Spaceman: An Astronaut's Unlikely Journey to Unlock the Secrets of the Universe - Mike Massimino (2016)
Part II. Maybe You’re Not Cut Out for This
Chapter 6. HUMAN FACTORS
That fall, while Carola and I were unpacking boxes in our apartment on Massachusetts Avenue, I got a call from a flight surgeon at NASA with a question about my application. I knew right away why he was calling.
“Hey, what’s the deal with your eyes?” he asked.
This was the moment I’d been trying to avoid. On the astronaut application there’s a box where you’re supposed to put your eyesight down if you know it. I’d left the box blank, thinking they’d see it and go, “Oh, maybe he’s never had his eyes checked, so he must see fine.” But the reason I’d left it blank is because I’d had them checked, many times, and I knew they were bad.
I’d known since seventh grade when I was in the stands at a Mets game trying to write down the lineup on my scorecard, and I couldn’t read the scoreboard across the field. I got glasses, but I hated them so I didn’t use them that much. I tried wearing them during a baseball game once, and I took a line drive that broke my nose. After that, I went around blind most of the time. By eleventh grade my eyes were bad enough that I had to squint to see the basket on the basketball court. I started wearing contact lenses, and from then on I was fine. Until NASA called.
Since I didn’t come from a military background, I didn’t know how important good, uncorrected eyesight was for becoming an astronaut or a test pilot. As it turns out, it’s very important. It’s a deal breaker. If you don’t make the cut-off, that’s it. Done. Finished. You’re out.
The flight surgeon didn’t know I’d skipped the question. He thought I’d missed the box. I fished out one of my old prescription slips and told him what it was: minus 3.5 diopters on one eye and minus 4.0 on the another eye. He said, “Yeah, that’s no good. That’s about 20/350 or 20/400. We don’t need 20/20, but we do need at least 20/200. We can’t take you.”
I said, “Is there anything I can do?”
This was back before LASIK or any of these other fancy procedures they have nowadays. There was a surgical procedure called radial keratotomy that people did back then, but NASA still wouldn’t accept you with that; they didn’t trust it. “There is this thing you can try,” he told me. “It’s called orthokeratology. Check it out. Maybe you can give that a shot and resubmit another application if you can get your eyes better. But based on what we have now, I’ll have to reject you.”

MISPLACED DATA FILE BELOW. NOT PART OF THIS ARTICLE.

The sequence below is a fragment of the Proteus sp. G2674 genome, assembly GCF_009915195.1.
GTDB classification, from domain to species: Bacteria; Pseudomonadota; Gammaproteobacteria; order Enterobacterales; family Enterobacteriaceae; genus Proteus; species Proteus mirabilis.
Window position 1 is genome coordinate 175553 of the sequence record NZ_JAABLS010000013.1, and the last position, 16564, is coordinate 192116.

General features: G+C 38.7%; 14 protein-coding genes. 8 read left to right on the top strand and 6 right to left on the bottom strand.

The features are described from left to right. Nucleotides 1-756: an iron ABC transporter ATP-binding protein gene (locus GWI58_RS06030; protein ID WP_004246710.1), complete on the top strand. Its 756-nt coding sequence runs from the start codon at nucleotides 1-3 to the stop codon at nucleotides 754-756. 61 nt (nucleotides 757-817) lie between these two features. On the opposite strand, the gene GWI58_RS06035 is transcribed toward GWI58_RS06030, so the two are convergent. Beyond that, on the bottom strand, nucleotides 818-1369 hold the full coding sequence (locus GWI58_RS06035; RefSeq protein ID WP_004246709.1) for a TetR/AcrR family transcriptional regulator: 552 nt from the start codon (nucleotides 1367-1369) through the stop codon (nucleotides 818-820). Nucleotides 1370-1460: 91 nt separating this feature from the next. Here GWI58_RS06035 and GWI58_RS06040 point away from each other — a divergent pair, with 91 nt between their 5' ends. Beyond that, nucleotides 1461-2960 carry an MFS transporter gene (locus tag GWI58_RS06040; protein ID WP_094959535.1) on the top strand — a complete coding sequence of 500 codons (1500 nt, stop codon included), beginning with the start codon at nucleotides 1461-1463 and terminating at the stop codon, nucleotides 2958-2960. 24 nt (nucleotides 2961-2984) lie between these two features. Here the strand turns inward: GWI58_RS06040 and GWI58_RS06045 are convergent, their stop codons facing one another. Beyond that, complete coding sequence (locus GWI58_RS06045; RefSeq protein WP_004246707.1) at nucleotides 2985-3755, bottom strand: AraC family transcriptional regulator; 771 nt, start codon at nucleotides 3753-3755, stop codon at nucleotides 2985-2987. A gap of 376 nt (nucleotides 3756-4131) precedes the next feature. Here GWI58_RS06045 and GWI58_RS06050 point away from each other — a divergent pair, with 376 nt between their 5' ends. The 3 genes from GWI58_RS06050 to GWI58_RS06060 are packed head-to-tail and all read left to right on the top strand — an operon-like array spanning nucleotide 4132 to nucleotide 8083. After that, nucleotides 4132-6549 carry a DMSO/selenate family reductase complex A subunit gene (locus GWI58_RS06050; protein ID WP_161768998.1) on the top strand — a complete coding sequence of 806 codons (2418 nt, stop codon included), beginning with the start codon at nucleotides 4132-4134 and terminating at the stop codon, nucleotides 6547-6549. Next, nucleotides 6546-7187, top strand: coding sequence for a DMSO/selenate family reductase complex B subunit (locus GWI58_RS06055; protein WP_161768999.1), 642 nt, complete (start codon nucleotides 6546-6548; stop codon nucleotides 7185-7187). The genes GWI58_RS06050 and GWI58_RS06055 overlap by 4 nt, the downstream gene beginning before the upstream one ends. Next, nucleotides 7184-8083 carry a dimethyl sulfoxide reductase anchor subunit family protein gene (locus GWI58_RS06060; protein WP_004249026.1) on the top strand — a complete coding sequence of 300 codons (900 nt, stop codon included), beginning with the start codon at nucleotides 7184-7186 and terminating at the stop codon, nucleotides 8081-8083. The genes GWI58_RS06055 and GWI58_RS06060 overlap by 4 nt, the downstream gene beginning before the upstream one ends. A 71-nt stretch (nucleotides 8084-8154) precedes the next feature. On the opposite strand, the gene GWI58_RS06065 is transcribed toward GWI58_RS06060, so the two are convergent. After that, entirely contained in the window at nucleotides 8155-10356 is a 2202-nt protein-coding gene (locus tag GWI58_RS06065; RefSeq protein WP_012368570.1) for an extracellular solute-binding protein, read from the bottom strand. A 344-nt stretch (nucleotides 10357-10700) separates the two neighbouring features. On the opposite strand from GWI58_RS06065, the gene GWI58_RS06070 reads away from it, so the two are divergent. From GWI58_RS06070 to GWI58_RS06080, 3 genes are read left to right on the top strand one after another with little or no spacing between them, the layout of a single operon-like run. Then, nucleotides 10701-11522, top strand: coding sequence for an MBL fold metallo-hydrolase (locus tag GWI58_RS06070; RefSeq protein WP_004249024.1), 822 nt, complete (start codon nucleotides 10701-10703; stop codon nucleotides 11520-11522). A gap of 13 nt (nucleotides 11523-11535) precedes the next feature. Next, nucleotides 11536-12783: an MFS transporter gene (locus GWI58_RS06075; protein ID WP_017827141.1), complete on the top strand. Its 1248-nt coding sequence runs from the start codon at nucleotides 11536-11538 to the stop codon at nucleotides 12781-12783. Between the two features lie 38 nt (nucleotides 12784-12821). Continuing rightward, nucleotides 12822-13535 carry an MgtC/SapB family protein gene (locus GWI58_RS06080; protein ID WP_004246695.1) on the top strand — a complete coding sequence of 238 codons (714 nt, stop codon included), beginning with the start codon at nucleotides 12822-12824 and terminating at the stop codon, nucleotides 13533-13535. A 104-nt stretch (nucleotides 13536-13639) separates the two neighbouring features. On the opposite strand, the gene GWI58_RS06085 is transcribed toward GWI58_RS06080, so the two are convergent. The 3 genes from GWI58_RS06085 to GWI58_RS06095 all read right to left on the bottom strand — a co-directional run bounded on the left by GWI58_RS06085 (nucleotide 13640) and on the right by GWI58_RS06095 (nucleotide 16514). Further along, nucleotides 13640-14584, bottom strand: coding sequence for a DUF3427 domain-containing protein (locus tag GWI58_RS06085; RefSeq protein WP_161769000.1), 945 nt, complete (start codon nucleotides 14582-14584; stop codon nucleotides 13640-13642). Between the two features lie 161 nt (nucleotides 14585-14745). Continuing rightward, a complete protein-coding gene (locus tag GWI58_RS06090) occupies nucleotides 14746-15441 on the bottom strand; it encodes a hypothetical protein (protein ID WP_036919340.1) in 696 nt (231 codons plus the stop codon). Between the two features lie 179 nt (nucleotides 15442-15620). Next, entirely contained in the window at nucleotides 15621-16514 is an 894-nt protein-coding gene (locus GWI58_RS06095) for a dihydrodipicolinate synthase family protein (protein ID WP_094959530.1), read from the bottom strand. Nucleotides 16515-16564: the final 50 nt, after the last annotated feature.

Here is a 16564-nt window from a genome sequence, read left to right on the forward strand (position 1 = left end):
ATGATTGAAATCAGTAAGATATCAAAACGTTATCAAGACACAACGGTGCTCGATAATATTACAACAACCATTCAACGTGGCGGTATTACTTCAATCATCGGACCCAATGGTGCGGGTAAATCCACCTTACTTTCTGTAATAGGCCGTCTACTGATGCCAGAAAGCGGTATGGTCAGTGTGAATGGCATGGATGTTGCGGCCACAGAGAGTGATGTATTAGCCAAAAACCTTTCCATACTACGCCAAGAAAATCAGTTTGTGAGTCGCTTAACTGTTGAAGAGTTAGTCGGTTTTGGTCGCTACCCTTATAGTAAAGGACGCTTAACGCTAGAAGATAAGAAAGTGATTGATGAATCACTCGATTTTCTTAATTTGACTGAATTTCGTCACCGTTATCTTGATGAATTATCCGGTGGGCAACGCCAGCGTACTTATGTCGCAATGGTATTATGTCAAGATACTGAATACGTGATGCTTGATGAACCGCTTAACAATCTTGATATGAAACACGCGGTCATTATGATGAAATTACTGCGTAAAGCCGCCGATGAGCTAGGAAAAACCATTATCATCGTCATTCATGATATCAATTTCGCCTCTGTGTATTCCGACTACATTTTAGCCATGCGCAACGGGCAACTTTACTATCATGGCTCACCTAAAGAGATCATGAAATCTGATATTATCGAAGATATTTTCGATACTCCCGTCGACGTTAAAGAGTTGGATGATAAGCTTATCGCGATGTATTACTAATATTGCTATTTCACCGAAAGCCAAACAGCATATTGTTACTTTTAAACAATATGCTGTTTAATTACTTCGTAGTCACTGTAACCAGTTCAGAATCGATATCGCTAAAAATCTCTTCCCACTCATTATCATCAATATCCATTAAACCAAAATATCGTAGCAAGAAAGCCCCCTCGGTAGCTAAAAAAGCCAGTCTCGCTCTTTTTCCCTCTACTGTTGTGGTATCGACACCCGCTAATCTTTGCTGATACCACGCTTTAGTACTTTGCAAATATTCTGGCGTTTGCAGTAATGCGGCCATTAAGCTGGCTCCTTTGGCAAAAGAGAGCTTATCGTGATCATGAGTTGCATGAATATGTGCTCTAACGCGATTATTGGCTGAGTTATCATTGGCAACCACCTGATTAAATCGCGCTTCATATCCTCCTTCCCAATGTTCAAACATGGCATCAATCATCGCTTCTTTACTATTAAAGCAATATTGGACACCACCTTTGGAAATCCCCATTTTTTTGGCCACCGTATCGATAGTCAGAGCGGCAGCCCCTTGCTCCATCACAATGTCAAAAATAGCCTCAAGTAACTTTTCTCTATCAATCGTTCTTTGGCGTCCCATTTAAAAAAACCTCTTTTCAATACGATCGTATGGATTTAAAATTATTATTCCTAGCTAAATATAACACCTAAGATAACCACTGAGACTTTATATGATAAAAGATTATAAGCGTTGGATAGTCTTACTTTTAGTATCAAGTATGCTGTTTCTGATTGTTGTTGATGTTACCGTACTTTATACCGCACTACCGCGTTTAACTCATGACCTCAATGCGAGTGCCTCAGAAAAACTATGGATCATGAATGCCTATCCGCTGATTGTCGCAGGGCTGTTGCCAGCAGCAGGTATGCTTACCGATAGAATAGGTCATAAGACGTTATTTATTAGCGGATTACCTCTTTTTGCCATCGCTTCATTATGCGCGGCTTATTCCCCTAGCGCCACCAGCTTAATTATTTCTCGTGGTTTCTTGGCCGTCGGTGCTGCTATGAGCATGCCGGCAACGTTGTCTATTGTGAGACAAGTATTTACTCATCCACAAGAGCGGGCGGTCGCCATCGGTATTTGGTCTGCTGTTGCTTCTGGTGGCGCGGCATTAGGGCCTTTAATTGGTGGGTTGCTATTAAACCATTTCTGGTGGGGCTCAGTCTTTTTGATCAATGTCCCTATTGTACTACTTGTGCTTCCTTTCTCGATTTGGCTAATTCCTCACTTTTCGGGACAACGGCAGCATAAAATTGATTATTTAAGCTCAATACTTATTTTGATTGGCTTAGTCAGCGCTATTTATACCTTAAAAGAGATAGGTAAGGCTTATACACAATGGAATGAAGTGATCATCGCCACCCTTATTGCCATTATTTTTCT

Then, as we were getting off the phone, he said, “Look, if your application got to me, that means you’re in the highly qualified section of candidates. You’re in the top ten percent, and you should feel good about making it this far. If you can get your eyes fixed, you’ve got a real chance.”
When I hung up I was in shock: the top 10 percent! That was all the motivation I needed to keep going. I wasn’t even that bummed about the eye thing. It was another obstacle I had to deal with, but maybe I could fix it. I was ready to take on anything if I was that close to making my dream come true.
I did some research and I learned that orthokeratology is a process where they use contact lenses to reshape your eye. When doctors first started prescribing contacts to people back in the 1940s, the first lenses they invented weren’t the nice, soft ones we have today; they were pieces of hard glass or plastic. Doctors noticed that, after wearing these hard lenses for a while, people would wake up and see without any assistance.
The eyeball is a lens. Light comes in, hits the lens, and gets bent to hit the retina on the back of the eye. If it hits the retina at the correct angle, you see 20/20. If it doesn’t, you’re either nearsighted, farsighted, or astigmatic, and you get glasses or contacts to bend the light at the correct angle so you can see. What these hard lenses would do was reshape your cornea—they’d flatten your eyeball, basically—and you could see. The problem was that, once you took the lenses out, after a couple days your eyes would go back. The tissue pops back to its natural resting place. But supposedly, if you stuck with it, you could get your eyes to see better unaided for a while.
I decided to give it a shot. I hauled out my humongous Greater Boston Yellow Pages and found a doctor who specialized in orthokeratology. He prescribed me these hard lenses, and my vision started getting better. It would stay better for a couple of days after I took the lenses out. After a few months my vision fell within the standard for the astronaut program and I was ready to submit another application. Surely NASA would want me now. All I had to do was go back to MIT and do the impossible thing that had nearly killed me: pass my qualifying exam.